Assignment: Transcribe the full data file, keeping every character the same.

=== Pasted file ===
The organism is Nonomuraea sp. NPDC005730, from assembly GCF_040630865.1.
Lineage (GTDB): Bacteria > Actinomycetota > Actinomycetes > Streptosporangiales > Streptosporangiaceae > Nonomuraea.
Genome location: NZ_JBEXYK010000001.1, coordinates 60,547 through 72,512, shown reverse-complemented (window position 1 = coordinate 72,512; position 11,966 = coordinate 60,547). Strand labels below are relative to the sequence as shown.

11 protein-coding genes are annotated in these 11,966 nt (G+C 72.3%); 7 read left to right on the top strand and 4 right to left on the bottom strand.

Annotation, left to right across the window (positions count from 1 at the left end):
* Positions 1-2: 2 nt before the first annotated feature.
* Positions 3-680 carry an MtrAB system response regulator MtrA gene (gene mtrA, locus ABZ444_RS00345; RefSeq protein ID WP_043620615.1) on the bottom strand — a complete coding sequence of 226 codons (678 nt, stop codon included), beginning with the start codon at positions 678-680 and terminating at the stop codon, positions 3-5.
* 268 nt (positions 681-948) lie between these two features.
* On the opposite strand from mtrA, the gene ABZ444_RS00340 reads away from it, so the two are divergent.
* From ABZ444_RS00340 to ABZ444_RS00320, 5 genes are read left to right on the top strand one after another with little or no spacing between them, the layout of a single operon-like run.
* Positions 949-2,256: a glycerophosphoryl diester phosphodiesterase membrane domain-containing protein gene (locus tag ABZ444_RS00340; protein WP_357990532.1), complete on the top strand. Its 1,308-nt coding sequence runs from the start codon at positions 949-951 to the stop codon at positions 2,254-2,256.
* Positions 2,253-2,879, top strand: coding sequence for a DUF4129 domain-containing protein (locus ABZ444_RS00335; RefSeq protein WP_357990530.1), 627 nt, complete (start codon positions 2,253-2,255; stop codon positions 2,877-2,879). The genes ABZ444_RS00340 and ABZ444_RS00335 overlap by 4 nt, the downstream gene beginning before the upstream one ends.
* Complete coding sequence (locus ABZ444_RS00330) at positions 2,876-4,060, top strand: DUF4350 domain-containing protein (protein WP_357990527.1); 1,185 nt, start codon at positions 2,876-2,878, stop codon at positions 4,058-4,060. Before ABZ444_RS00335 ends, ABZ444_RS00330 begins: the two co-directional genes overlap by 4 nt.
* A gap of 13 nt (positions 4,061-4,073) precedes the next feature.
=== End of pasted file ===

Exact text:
The organism is Nonomuraea sp. NPDC005730, from assembly GCF_040630865.1.
Lineage (GTDB): Bacteria > Actinomycetota > Actinomycetes > Streptosporangiales > Streptosporangiaceae > Nonomuraea.
Genome location: NZ_JBEXYK010000001.1, coordinates 60,547 through 72,512, shown reverse-complemented (window position 1 = coordinate 72,512; position 11,966 = coordinate 60,547). Strand labels below are relative to the sequence as shown.

11 protein-coding genes are annotated in these 11,966 nt (G+C 72.3%); 7 read left to right on the top strand and 4 right to left on the bottom strand.

Annotation, left to right across the window (positions count from 1 at the left end):
* Positions 1-2: 2 nt before the first annotated feature.
* Positions 3-680 carry an MtrAB system response regulator MtrA gene (gene mtrA, locus ABZ444_RS00345; RefSeq protein ID WP_043620615.1) on the bottom strand — a complete coding sequence of 226 codons (678 nt, stop codon included), beginning with the start codon at positions 678-680 and terminating at the stop codon, positions 3-5.
* 268 nt (positions 681-948) lie between these two features.
* On the opposite strand from mtrA, the gene ABZ444_RS00340 reads away from it, so the two are divergent.
* From ABZ444_RS00340 to ABZ444_RS00320, 5 genes are read left to right on the top strand one after another with little or no spacing between them, the layout of a single operon-like run.
* Positions 949-2,256: a glycerophosphoryl diester phosphodiesterase membrane domain-containing protein gene (locus tag ABZ444_RS00340; protein WP_357990532.1), complete on the top strand. Its 1,308-nt coding sequence runs from the start codon at positions 949-951 to the stop codon at positions 2,254-2,256.
* Positions 2,253-2,879, top strand: coding sequence for a DUF4129 domain-containing protein (locus ABZ444_RS00335; RefSeq protein WP_357990530.1), 627 nt, complete (start codon positions 2,253-2,255; stop codon positions 2,877-2,879). The genes ABZ444_RS00340 and ABZ444_RS00335 overlap by 4 nt, the downstream gene beginning before the upstream one ends.
* Complete coding sequence (locus ABZ444_RS00330) at positions 2,876-4,060, top strand: DUF4350 domain-containing protein (protein WP_357990527.1); 1,185 nt, start codon at positions 2,876-2,878, stop codon at positions 4,058-4,060. Before ABZ444_RS00335 ends, ABZ444_RS00330 begins: the two co-directional genes overlap by 4 nt.
* A gap of 13 nt (positions 4,061-4,073) precedes the next feature.